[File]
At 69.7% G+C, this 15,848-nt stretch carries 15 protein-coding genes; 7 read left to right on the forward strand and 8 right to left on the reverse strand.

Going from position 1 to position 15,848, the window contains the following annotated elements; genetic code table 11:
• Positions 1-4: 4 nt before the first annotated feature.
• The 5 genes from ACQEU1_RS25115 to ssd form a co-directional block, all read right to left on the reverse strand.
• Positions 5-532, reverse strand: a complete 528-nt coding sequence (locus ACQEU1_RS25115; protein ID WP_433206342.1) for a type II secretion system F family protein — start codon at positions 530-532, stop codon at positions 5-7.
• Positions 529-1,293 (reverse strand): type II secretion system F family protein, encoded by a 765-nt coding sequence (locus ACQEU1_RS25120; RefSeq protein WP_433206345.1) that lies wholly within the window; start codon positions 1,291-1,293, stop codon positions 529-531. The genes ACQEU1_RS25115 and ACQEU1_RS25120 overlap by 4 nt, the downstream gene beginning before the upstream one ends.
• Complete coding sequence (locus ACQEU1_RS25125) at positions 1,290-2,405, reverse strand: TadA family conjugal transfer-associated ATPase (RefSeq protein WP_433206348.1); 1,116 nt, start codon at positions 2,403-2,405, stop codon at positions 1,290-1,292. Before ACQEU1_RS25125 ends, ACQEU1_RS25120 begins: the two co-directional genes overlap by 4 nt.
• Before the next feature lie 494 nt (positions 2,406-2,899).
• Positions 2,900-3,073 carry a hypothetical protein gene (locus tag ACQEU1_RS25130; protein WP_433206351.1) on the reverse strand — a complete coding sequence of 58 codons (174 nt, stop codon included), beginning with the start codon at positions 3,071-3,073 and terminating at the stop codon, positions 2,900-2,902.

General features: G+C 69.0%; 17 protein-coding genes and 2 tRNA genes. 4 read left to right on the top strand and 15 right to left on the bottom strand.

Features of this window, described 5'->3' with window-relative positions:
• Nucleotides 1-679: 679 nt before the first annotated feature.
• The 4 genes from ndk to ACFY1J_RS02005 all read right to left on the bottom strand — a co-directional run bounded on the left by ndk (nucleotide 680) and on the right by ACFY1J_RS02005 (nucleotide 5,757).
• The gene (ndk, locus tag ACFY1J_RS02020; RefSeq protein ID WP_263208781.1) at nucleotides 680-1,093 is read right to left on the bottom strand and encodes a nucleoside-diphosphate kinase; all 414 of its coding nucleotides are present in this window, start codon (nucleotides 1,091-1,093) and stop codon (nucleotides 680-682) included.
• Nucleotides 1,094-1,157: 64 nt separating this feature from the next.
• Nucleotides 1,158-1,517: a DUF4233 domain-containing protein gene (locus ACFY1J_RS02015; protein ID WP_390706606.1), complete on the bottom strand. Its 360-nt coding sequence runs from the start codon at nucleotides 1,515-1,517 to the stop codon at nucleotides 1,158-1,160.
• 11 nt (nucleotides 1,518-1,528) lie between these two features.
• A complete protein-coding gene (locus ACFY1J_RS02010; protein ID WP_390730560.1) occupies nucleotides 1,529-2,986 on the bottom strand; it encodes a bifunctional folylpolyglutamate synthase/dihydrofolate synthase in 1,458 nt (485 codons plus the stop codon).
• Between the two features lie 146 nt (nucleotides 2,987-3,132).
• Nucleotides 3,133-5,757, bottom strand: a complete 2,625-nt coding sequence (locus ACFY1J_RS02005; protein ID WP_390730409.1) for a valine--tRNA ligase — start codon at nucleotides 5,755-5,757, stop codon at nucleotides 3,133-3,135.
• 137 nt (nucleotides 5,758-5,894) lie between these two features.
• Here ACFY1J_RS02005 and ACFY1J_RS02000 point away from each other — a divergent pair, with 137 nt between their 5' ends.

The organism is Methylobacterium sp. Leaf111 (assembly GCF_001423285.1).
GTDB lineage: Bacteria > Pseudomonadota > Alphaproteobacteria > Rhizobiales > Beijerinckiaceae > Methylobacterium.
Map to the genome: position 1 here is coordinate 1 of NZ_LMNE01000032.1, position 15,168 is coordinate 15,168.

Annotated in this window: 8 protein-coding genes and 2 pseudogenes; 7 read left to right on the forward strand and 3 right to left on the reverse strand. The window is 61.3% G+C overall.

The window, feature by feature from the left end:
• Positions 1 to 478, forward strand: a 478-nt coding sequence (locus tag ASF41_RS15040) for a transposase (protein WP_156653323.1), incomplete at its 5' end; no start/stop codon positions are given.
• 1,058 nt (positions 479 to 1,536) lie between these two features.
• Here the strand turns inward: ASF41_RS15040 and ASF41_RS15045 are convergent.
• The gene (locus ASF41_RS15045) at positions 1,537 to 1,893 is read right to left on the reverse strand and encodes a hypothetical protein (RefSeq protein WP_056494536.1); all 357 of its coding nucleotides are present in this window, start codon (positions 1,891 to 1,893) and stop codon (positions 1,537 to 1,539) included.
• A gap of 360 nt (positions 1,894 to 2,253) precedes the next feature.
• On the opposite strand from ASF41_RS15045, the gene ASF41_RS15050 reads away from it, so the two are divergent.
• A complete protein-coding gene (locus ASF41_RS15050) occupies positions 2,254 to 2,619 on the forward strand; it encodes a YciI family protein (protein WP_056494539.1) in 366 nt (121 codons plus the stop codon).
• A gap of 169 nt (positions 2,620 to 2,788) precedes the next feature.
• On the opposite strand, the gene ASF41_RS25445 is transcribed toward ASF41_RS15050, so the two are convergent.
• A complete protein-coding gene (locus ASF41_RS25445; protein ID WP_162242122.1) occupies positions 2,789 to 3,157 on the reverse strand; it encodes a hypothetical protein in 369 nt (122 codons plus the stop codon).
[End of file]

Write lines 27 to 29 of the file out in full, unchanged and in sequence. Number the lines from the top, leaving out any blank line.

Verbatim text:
The window, feature by feature from the left end:
• Positions 1 to 478, forward strand: a 478-nt coding sequence (locus tag ASF41_RS15040) for a transposase (protein WP_156653323.1), incomplete at its 5' end; no start/stop codon positions are given.
• 1,058 nt (positions 479 to 1,536) lie between these two features.